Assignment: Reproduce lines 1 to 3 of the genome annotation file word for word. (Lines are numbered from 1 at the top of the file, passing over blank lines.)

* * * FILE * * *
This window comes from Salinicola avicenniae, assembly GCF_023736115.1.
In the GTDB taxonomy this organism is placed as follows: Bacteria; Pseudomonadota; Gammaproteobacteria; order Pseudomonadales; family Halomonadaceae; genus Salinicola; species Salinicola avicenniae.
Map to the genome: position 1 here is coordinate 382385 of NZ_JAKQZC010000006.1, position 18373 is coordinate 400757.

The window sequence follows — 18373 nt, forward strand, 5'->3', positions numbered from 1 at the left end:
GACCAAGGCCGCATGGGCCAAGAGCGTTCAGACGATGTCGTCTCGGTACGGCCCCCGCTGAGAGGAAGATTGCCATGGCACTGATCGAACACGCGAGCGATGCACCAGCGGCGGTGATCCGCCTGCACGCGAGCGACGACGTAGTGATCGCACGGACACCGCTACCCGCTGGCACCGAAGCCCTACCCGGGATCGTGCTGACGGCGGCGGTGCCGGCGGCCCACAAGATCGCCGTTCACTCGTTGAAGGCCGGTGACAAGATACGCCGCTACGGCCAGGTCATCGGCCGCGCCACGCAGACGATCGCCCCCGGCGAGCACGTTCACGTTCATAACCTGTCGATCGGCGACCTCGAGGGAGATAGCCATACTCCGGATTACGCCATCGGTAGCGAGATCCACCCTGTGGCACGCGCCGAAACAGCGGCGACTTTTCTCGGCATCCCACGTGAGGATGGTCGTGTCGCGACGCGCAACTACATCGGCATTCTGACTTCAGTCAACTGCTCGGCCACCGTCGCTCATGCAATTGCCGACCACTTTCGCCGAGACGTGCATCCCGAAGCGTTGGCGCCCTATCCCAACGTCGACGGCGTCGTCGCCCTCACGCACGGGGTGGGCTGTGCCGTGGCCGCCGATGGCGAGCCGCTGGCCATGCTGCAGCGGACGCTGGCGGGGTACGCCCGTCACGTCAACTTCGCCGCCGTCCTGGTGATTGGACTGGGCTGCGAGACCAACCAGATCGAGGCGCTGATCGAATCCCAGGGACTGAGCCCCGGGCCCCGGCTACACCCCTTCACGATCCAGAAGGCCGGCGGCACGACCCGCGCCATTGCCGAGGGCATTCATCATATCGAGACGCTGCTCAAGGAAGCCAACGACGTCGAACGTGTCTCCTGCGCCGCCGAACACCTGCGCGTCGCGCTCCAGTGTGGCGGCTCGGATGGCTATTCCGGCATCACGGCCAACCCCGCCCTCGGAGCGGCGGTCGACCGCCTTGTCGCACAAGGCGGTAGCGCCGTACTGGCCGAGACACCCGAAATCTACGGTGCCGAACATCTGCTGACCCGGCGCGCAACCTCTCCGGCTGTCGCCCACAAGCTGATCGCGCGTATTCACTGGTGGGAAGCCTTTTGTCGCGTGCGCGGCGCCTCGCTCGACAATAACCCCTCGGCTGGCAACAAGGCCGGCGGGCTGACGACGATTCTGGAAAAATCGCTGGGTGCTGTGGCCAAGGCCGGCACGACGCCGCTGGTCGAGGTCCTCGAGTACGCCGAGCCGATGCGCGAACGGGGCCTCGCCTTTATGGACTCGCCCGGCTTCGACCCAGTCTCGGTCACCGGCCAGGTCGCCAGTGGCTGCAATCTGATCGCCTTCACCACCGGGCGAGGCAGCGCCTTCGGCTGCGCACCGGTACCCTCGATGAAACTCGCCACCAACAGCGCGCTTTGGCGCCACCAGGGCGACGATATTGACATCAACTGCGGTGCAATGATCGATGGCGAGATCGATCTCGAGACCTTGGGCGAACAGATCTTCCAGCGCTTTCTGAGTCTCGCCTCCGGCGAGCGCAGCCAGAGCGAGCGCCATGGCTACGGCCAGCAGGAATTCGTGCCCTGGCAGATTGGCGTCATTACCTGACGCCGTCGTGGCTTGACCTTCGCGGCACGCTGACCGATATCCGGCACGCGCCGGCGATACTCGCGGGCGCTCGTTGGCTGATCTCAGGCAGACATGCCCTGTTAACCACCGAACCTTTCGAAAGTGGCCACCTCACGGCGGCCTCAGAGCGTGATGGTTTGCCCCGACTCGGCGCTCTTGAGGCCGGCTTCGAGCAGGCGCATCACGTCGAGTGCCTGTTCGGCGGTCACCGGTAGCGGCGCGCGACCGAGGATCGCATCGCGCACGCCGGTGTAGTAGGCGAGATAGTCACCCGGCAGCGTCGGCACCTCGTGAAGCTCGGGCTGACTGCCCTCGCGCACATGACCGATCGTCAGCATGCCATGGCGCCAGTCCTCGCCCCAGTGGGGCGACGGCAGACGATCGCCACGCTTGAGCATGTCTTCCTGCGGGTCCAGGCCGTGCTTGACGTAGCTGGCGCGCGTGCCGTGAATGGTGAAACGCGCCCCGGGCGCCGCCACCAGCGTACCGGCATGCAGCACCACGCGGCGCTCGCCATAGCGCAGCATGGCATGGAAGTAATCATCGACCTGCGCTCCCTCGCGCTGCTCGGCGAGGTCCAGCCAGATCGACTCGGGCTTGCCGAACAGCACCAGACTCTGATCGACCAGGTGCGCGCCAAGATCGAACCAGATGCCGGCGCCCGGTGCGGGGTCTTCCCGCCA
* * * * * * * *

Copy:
This window comes from Salinicola avicenniae, assembly GCF_023736115.1.
In the GTDB taxonomy this organism is placed as follows: Bacteria; Pseudomonadota; Gammaproteobacteria; order Pseudomonadales; family Halomonadaceae; genus Salinicola; species Salinicola avicenniae.
Map to the genome: position 1 here is coordinate 382385 of NZ_JAKQZC010000006.1, position 18373 is coordinate 400757.